Whilst the primary theme for the series, introduced within the appropriately titled 'The Leftovers (Main Title Theme)', is a fast-paced thematic identity for the score, it doesn't wholly reflect the tone and pace that the rest of the album will undertake. It leads us fervently into the rest of the score, but this initial offering is quickly contrasted in mood by the gorgeous 'The Departure', a cue which reminisces on the sadness and emotional agony endured by those left behind during the cataclysmic event. This cue puts into motion the Departure theme, which is constantly referenced from thereon forwards, and serves as one of the emotional focal points throughout the entirety of the score. The leitmotif is comprised of an 8 note piano riff playing underneath a breathtakingly raw and sensitive pair of piano notes, the theme recurring over the duration of each new iteration into 'The Departure' series of cues (4 pieces in all) and another few other works where the melody is put into action, often with minuscule but evocative variations. After this immensely tender piece, full of regret and sadness, Richter takes us to the other side of the equation; whereas the 'Departure' theme represents (supposedly, seeing as I haven't actually seen the show and am basing this solely off the IMDb summary and the music alone) the sadness of the ordinary townspeople and that of, quite probably, the lead protagonist of the series, the material presented within the cue 'Afterimage 1' is far more cynical and aggressive, addressing the other side of the spectrum, these being the individuals who are less reluctant to simply mourn, and demand answers. Their vexation far outweighs their sorrow, or perhaps even adds to it, and they clamour for a distinct answer to the issue at hand. The 'Afterimage 1' cue presents a mix of piano over an undercurrent of synthetics and low strings, and it swells with the unmistakable vigour of anger. The reverb on the piano allows for a sensation of emptiness, and the synthetics help to add atmosphere to the cue without overpowering the organic instrumentation, so it therefore feels more genuine and pained than blatantly aggressive, which is perhaps a stronger route for Richter to take the identity. 

As the score powers on, we traverse numerous emotional fronts, some of them saddening, some of them more neutral, others more so enraged. 'De Profundis' provides us with a 4 note celesta motif, played alongside ambiance, mournful choir and low cello. The contrast between the relatively innocent and upbeat celesta and the dangerously low-pitched, melancholy choir, cello and ambiance provides a wide disparate that represents the aforementioned contrasting stances being undertaken by those affected by the event. 'Only Questions' presents us the exact same motif as 'De Profundis', bar a solo piano taking over the role of the celesta, and it turns in a stunning result. 'Dona Nobis Pacem 1' is partially reminiscent of Abel Korzeniowski's stunning work for Romeo and Juliet last year (which is most certainly an applaudable comparison), due to its slow and lugubrious base string quaver melody, alongside powerful piano and metallic percussion (perhaps a xylophone or even a celesta?). The piece is another of regret and devastation; the title of the cue, a Latin term for "grant us peace" perhaps references directly to the idea of grieving and the character's inability to move on after the event, or even a direct plea for peace. 'Family Circles' repeats the leitmotif presented within 'Dona Nobis Pacem 1', providing a briefer iteration of the theme performed on piano. 'She Remembers' is another cue full of emptiness, loneliness, pain and but only a hint of relief, the sorrow of the situation reflected in a passionate violin performance of the slow 4 note theme presented within. 'Illuminations/Clouds' is a work filled with a surprising quantity of happiness, the choir and piano working together to provide an ethereal and highly appreciated soundscape. The reverb on the piano gives a sense of scope and height to the cue, elevating the piece further.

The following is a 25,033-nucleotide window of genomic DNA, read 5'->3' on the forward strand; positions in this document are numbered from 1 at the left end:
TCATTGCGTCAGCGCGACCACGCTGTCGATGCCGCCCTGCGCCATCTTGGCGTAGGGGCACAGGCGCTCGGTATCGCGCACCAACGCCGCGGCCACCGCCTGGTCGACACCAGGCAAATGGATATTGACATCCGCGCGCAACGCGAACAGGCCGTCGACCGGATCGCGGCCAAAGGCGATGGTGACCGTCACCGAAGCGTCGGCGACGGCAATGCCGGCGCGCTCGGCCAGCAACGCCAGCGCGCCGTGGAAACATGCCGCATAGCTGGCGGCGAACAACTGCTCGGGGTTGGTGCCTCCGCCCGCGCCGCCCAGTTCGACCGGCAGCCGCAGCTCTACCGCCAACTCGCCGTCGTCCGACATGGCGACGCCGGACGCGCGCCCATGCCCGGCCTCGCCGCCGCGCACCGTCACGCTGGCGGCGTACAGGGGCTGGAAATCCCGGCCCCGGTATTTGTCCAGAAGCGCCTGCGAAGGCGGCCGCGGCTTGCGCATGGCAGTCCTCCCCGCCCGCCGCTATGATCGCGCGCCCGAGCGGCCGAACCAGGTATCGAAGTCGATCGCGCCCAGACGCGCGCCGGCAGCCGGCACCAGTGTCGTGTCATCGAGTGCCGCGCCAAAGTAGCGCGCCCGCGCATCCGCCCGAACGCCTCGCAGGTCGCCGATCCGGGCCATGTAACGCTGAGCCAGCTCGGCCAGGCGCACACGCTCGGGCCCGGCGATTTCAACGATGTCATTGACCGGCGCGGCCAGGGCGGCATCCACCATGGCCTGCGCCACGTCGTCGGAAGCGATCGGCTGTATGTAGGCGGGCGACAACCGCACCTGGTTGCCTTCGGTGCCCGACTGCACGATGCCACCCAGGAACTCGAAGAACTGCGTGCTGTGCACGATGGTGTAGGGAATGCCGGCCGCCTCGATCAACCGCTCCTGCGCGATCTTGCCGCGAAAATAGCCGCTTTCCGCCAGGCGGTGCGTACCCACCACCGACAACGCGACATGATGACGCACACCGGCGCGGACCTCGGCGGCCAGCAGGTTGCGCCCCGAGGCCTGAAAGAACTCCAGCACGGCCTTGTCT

The assortment of cues I haven't mentioned thus far are cues which provide little variation on the already established pieces, some of them serving as complete re-hashes of previously written material. The assortment of 'The Departure' and 'Afterimage' cues fit into this category, and whilst I should perhaps criticise the lack of differentiation between a number of these pieces, I feel such would degrade my thoughts of the album as a whole; an album which is highly evocative and perfectly arranged in an order that delivers gut-punch after gut-punch in regards to the sentimental value. So whilst one may very well consider it lazy to blatantly recycle an entire cue and insert it within the middle of the album, I can do little but applaud the individual responsible for doing such, for the track ordering for The Leftovers is particularly notable for this exact reasoning; the re-uses are just too well done to allow for any depth of criticism. Each and every one serves a purpose; often to balance out the mood of the album and the two stances undertaken by the characters within the show. Nevertheless, whether one decides to condemn this certain creative decision, very few should be able to say that the score as a whole is not entirely harrowing; this is an emotive, elegant and heartbreaking affair, full of some of the most passionate instrumentation and writing of the past year, certainly in the television format. Whilst possibly not the most varied of efforts, Richter's slow and powerful work for this program is most certainly worthy of a recommendation and high praise. I truly do hope Richter returns to scoring this visual format into the future, for he seems to have a keen knack for it. You can purchase The Leftovers on iTunes here